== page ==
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|Abstract:||When I started my PhD in 2000, I was a part of a cohort of graduate students delighted with the prospect that evolutionary biology could be used to predict and explain patterns of traits observed in nature. We were surrounded by a wealth of wonderful theory at varying levels of abstraction from reality, and our goal was to apply this theory to data from the specific systems that we studied. Making predictions about traits in evolutionary biology invariably involves discussions of trade-offs. Everything eventually comes back to survival and fertility, and if there is nothing to hold back survival (or fertility), you can predict nothing more interesting than that survival (or fertility) should be maximized. Consequently, almost every graduate student in my cohort was looking for a trade-off. Not one of us could find one. It was frustrating; we thought Darwinian demons were unlikely. We knew that, somewhere, allocation decisions must have a cost; but in systems ranging from birds to plants, none of us had any success in quantifying anything that looked like one fitness component going up while another came down. In my system, plants that grew better also survived better and often produced more seeds. And then one of us stumbled across van Noordwijk and de Jong’s 1986 paper in The American Naturalist.|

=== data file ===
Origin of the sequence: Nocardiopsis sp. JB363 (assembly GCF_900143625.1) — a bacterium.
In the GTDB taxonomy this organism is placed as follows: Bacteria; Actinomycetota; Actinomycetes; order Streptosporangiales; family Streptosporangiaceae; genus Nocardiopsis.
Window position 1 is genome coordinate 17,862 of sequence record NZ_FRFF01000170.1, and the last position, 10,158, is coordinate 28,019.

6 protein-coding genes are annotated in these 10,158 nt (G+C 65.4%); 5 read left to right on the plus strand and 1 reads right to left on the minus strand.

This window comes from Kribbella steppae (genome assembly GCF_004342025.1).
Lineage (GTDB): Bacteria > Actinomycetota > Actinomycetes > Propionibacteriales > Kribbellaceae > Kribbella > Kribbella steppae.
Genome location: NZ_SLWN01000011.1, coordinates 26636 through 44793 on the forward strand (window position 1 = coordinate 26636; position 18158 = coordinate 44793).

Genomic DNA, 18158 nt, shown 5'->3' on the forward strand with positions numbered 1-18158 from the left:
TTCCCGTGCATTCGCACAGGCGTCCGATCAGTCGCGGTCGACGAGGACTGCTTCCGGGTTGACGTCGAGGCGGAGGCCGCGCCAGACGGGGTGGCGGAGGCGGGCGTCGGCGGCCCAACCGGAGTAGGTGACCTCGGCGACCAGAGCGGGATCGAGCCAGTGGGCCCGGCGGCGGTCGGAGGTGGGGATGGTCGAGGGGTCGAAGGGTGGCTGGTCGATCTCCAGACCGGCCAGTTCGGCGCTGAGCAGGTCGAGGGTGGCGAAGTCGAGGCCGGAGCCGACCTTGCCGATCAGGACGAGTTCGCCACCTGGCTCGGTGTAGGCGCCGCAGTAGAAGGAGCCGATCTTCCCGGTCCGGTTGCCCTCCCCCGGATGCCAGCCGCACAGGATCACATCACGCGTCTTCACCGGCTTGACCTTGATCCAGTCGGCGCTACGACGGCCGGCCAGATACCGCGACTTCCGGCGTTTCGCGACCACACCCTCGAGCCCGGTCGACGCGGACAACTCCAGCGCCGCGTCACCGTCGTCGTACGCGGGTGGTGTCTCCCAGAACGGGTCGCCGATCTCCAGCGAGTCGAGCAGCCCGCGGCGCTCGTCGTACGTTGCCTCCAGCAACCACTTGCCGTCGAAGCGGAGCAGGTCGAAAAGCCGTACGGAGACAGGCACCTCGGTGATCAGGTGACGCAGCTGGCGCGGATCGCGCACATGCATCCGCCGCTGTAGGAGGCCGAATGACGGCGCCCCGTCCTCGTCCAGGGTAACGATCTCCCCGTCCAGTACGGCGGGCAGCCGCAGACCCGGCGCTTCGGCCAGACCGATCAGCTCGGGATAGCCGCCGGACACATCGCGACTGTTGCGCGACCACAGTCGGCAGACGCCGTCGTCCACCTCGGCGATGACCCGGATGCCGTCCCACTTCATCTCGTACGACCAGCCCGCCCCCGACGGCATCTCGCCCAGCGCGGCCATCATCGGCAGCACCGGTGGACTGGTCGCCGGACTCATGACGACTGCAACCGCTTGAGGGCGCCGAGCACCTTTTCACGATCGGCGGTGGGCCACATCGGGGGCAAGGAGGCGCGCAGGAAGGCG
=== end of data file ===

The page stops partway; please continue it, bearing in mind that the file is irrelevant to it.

|Citation:||Metcalf, C. Jessica E. (2016). Invisible Trade-offs: Van Noordwijk and de Jong and Life-History Evolution. The American Naturalist, 187 (4), iii - v. doi:10.1086/685487|
|Pages:||iii - v|
|Type of Material:||Journal Article|
|Journal/Proceeding Title:||The American Naturalist|
|Version:||Final published version. Article is made available in OAR by the publisher's permission or policy.|
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